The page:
Important industries and sectors in Afghanistan

Important industries and sectors in Afghanistan Afghanistan is a difficult place to set up and do business. However, the i) mining and oil and gas ii) manufacturing and iii) infrastructure and transport sectors all present opportunities for foreign investors, reversing the trend of capital flight from the country.

  • Mining and Oil & Gas

    • Afghanistan’s US$1 trillion-worth of mineral deposits and natural resources remain largely untapped. The country needs technology and equipment to exploit and extract these vast reserves. For example i) mining equipment ii) seismic technologies iii) pipelines and other transport infrastructure to get resources to market;
    • Mineral deposits include, gold, iron ore, copper, aluminum, zinc and lead. The long-term market outlook for these minerals is broadly positive;
    • Central Afghanistan is also home to rare-earth metals, gemstones, sulphur, gypsum, talc and chromite. These commodities are expected to have long-term value;
    • According to the US Geological Survey, there are more than 2.2 billion tonnes of iron ore, 1.3 billion tonnes of marble, 30 million tonnes of copper and an estimated four billion barrels of crude oil in Afghanistan;
    • The country also has an estimated 400 billion cubic meters of natural gas;
    • If fully exploited, these deposits could transform Afghanistan into one of the world’s resource hubs;
    • Ministry of Mines and Petroleum controls the mining industry and must approve any foreign investment in this sector;
    • However, foreign investors are deterred from making investments in Afghanistan’s mining and oil and gas sectors because of i) the poor security situation in Afghanistan ii) the lack of infrastructure to get resources efficiently to market iii) difficulty in obtaining licences and mineral exploration rights iv) corruption, for example lack of transparency in government tenders v) frequent power outages, affecting mining operations and vi) limited financial support from international donors and few government incentives for foreign investors.
  • Manufacturing

    • Afghanistan’s manufacturing industry is underdeveloped and its economic contribution minimal. Previously profitable textile, cement and sugar industries are in decline;
    • Foreign investors are deterred from making investments in Afghanistan’s manufacturing industry because
      • The poor security situation;
      • An inability of Afghan manufacturers to compete with illegal, cheap Iranian and Pakistani imports;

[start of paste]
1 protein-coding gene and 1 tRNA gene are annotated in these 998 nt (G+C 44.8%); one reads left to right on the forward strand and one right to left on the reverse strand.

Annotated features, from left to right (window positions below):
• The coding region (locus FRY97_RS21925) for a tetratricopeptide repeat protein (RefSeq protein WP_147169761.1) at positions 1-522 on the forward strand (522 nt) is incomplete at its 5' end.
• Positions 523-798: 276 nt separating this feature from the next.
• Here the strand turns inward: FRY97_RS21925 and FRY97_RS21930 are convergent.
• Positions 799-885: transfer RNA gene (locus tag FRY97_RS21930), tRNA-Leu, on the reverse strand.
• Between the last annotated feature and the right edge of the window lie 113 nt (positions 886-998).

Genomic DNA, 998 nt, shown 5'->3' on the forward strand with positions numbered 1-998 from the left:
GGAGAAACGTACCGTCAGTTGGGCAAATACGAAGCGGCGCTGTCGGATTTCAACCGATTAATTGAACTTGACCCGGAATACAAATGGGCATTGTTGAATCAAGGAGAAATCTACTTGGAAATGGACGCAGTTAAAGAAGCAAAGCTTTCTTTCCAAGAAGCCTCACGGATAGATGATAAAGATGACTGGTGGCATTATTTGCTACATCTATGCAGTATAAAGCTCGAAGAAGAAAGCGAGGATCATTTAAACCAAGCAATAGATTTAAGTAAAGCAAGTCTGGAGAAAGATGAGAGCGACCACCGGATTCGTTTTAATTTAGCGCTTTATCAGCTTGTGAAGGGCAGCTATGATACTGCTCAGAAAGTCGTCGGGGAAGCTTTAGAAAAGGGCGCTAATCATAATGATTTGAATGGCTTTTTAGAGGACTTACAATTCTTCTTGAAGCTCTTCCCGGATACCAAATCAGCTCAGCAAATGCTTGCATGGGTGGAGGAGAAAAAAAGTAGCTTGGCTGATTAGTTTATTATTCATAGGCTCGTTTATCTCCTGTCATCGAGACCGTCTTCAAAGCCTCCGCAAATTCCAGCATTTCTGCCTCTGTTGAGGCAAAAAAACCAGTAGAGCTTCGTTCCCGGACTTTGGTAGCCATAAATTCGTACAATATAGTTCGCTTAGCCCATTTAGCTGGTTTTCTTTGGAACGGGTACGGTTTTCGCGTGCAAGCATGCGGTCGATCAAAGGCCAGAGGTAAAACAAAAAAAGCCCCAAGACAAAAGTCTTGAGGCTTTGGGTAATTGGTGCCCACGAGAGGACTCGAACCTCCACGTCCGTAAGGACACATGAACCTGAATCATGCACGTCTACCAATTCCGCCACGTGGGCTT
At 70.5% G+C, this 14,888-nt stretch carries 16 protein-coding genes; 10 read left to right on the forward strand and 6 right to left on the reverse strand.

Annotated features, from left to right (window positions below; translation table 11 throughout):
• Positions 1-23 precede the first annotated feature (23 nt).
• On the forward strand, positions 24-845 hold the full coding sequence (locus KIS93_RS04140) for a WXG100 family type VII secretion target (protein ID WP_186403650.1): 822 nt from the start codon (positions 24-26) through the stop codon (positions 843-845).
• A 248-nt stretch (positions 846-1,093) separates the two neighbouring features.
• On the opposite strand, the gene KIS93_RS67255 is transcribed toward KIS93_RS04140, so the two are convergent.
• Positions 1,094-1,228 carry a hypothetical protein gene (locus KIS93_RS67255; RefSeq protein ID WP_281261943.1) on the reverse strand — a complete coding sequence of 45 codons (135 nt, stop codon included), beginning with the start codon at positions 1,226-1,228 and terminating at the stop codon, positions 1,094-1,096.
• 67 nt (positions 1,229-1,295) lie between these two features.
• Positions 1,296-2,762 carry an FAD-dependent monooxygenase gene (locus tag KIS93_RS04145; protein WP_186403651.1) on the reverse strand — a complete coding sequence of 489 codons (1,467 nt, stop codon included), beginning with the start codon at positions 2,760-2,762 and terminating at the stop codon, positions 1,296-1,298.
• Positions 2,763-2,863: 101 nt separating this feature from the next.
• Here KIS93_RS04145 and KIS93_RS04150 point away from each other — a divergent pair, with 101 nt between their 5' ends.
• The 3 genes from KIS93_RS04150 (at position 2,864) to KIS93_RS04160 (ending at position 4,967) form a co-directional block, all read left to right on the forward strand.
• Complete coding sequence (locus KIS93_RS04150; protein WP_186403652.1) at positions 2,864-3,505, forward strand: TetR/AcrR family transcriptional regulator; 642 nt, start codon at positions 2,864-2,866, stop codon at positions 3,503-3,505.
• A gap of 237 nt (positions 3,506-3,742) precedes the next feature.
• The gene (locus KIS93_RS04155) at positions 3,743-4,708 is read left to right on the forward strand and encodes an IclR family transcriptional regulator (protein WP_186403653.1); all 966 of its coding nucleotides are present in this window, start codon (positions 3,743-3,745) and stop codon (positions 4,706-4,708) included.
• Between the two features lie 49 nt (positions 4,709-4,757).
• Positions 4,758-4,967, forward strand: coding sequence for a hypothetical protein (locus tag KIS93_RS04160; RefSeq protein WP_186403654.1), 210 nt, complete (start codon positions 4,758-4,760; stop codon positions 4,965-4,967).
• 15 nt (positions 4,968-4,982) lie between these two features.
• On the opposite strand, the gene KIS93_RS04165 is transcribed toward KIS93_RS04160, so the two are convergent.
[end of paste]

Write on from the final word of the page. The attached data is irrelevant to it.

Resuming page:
• An absence of industrial law and policies, in particular those protecting foreign investments;
      • Widespread frequent power outages making factory output unreliable;
      • A lack of finance support from an undeveloped and unstable banking sector;
      • A lack of skilled labour and modern technology;
      • High levels of corruption in customs departments and government procedures.
    • That said, opportunities exist for foreign investors because
      • Afghanistan imports 80% of the goods it consumes. There is pent-up demand for locally-made goods;
      • First mover advantage – because there are few manufacturers in the country, it is possible to gain market share quickly;
      • Labour is abundant and wages very low by global standards, making Afghanistan ideal for labour-intensive industries;
      • Many raw materials for factories are available locally and cheaply;
      • Afghan factories need foreign equipment, technology and expertise to improve quality standards and productivity.
  • Infrastructure and transport

    • Afghan infrastructure is insufficient and poorly maintained because of i) decades of underinvestment and ii) decades of conflict and insurgency;
    • Despite this, there are opportunities for foreign investors i) in construction & real estate ii) railways and road projects (to better link Afghanistan with the outside world) and iii) power networks (to alleviate frequent shortages);
    • Afghanistan lies on ancient trading routes connecting the Middle East, Asia and Europe. The country could benefit from large-scale Chinese investment as part of Beijing’s One Belt One Road global initiative;
    • Possible growth areas in Afghanistan requiring foreign capital include i) warehousing and cold cargo storage ii) public transport services iii) cargo and air freight services and iv) vehicle maintenance services.
  • Prohibited business activities in Afghanistan

    • Most economic sectors and business activities are open for foreign investment except:
      • Gambling or betting;
      • Nuclear energy/power production;
      • Narcotics manufacture/production.
    • Areas that require a special licence and/or approval from the government include:
      • Sale/manufacture of ammunition, explosives and arms;
      • Insurance and non-banking financial services;
      • Printing and minting of coins and currency;
      • Investments in infrastructure, including construction and telecommunications;
      • Investment in exploration of natural resources.

Contact us

For additional information on our business setup services in Afghanistan, please contact our in-house country expert, Mr. Petar Chakarov, directly:
client relationship officer - Petar
  • Mr. Petar Chakarov
  • Senior Manager, Sales and Business Development
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